Nufern’s LMA-DCF fibers have a 0.46-NA fluorinated-polymer optical cladding surrounded by a more standard telecommunications-type jacket (for abrasion resistance). PM versions of these fibers offer slope efficiencies and operate at power stronger than 300 watts. Scientists discovered that the fiber and coil combination can be designed to make a novel high-power polarized fiber laser (see Figure 6). The design is typically manufactured for about the same cost as a random-polarized design.

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FIGURE 6. Nufern’s proprietary technique for making a linear polarized fiber laser using the coiling-induced polarizing effect removes the need for external polarizing elements or extra elements in the cavity. Such architecture allows, for the first time, high-power PZ-fiber lasers to be made for around the same cost as a randomly polarized fiber lasers. Polarized output is critical for many nonlinear applications and makes isolation of the laser output significantly easier.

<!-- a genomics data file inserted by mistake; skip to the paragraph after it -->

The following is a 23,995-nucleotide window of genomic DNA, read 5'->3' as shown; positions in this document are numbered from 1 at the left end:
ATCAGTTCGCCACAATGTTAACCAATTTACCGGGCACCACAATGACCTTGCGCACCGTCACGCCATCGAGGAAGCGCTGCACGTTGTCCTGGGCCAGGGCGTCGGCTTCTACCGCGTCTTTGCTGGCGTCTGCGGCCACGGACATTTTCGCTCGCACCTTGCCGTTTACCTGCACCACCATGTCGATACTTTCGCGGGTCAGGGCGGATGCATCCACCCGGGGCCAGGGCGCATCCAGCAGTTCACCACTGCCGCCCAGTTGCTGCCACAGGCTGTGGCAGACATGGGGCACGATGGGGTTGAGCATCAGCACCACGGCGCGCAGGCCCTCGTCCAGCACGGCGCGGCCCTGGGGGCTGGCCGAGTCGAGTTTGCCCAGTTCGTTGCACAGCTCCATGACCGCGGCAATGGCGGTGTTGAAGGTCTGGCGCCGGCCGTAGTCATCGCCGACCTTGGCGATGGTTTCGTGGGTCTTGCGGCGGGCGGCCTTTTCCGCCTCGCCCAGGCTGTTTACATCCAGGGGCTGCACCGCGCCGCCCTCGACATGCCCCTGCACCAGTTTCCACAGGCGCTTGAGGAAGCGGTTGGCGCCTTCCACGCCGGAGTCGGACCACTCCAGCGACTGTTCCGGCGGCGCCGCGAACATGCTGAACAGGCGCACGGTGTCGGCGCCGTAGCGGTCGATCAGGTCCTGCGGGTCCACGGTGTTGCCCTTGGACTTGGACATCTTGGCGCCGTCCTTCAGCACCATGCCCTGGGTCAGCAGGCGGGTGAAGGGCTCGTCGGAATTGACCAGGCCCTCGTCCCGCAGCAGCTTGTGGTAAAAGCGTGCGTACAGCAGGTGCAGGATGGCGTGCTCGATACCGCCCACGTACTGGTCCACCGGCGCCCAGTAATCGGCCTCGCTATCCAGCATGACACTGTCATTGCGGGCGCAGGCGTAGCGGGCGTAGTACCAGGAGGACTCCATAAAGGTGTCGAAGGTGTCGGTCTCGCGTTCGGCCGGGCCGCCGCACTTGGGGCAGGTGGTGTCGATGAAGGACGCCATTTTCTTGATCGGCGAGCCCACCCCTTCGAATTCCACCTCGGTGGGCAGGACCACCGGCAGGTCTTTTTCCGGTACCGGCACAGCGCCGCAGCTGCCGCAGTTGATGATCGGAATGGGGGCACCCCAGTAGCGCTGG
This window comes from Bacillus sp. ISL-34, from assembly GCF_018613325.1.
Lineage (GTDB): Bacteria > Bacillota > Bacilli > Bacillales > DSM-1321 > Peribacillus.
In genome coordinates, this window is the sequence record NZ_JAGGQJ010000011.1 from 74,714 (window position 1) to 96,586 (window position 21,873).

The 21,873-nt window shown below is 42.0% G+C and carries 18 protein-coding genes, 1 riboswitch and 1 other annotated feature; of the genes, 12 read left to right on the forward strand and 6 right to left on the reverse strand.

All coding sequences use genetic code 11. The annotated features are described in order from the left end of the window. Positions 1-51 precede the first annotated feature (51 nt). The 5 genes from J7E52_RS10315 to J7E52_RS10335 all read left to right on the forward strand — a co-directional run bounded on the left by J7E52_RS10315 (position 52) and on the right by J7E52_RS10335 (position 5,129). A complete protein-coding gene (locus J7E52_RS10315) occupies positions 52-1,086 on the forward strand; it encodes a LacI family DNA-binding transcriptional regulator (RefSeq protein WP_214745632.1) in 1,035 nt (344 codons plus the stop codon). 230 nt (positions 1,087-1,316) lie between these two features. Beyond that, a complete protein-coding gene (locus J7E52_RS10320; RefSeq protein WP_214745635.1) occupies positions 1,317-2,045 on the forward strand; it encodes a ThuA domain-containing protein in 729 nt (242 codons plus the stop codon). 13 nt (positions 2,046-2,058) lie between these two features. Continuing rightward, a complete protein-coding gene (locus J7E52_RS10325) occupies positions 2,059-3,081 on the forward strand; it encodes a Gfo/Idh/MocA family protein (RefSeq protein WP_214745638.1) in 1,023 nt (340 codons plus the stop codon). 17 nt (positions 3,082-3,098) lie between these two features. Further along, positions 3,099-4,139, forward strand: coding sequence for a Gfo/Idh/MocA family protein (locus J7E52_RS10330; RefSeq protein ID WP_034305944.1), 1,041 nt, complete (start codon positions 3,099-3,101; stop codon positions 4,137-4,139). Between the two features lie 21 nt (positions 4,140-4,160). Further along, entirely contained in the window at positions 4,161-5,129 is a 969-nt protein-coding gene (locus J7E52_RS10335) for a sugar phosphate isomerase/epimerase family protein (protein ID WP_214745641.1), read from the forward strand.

Eye-safe wavelengths

LMA fiber technology has made an equally dramatic impact on pulsed-fiber-laser technology, where pulse energies are approaching 100 millijoules with multimode beam quality and about 4-millijoule single-mode, corresponding to greater than 1-megawatt peak power. High peak powers with nanosecond-duration pulses and diffraction-limited beam quality are important for many applications involving target designation and laser radar.

Although most of the recent power scaling has occurred at the 1-micron wavelength using Yb-doped fibers, significant progress has also been obtained in power scaling Er:Yb (erbium:ytterbium)-codoped fibers at 1.55 micron and thulium (Tm)-doped fibers operating around 2 micron. Both of these are important “eye safe” wavelengths for military and civilian applications.

Because of the complexities of the glass composition and the rare-earth doping process, a true LMA fiber has not yet been developed for either of these systems. However, efficient devices with slope efficiencies in the 40- and 60-percent range have been reported for these two systems, respectively. In fact, a laser delivering about 120-watts peak power in quasi-CW operation and 53.8 percent slope efficiency has been reported at 2 micron. Also important, both these systems are compatible with high-power diode bars, which will help facilitate further power scaling as fiber technology develops.